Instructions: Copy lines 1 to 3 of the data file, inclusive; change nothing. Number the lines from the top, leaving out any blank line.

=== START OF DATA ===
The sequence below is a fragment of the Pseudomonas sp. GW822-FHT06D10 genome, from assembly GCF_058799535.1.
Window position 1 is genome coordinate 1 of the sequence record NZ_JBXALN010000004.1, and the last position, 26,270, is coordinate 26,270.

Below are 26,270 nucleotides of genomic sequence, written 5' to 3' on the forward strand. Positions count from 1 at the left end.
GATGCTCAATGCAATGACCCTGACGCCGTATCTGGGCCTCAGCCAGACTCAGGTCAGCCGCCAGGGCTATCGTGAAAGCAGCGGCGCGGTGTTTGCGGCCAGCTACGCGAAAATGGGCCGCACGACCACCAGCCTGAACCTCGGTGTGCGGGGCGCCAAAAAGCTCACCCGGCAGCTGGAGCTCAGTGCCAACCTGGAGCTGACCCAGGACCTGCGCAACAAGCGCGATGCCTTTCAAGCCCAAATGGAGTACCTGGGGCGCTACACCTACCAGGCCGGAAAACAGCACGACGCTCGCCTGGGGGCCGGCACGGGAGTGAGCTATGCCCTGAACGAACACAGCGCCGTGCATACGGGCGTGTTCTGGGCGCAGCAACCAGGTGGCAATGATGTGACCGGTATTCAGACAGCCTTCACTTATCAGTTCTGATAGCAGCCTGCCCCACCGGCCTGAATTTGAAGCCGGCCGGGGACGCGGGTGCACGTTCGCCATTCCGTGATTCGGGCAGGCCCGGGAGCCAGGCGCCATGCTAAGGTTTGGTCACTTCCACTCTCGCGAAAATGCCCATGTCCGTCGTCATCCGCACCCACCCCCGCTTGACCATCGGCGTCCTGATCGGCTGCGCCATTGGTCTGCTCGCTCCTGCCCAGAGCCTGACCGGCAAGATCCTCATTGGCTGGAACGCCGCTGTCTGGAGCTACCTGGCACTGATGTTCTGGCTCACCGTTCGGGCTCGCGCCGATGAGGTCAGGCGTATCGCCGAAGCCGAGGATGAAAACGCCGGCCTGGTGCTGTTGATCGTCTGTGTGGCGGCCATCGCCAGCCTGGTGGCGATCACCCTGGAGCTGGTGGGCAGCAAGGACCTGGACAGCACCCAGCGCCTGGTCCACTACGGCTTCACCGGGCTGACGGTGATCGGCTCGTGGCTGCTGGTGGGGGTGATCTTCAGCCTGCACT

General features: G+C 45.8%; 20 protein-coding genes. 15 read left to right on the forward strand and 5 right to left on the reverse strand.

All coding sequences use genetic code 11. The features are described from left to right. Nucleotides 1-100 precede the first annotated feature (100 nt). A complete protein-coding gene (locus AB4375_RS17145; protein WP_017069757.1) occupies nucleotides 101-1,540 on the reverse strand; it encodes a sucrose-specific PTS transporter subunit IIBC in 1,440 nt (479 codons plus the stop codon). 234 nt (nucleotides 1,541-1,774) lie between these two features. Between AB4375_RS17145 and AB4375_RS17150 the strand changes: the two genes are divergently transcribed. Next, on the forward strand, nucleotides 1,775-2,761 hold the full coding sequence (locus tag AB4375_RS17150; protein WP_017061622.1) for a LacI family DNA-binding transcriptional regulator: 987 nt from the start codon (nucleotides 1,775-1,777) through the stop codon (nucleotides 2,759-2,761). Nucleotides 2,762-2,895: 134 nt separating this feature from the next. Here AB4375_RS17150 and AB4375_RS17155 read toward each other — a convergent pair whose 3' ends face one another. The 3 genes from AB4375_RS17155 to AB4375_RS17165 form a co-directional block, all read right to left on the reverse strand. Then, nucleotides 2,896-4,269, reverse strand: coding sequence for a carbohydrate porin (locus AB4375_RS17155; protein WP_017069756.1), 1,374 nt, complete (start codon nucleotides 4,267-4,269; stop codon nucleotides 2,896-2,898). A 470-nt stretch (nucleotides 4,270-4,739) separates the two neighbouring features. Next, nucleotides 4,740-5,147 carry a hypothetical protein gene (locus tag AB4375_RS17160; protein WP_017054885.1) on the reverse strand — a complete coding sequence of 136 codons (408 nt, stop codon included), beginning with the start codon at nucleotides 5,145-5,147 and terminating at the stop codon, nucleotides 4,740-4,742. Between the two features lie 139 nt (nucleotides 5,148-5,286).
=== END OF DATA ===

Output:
The sequence below is a fragment of the Pseudomonas sp. GW822-FHT06D10 genome, from assembly GCF_058799535.1.
Window position 1 is genome coordinate 1 of the sequence record NZ_JBXALN010000004.1, and the last position, 26,270, is coordinate 26,270.

Below are 26,270 nucleotides of genomic sequence, written 5' to 3' on the forward strand. Positions count from 1 at the left end.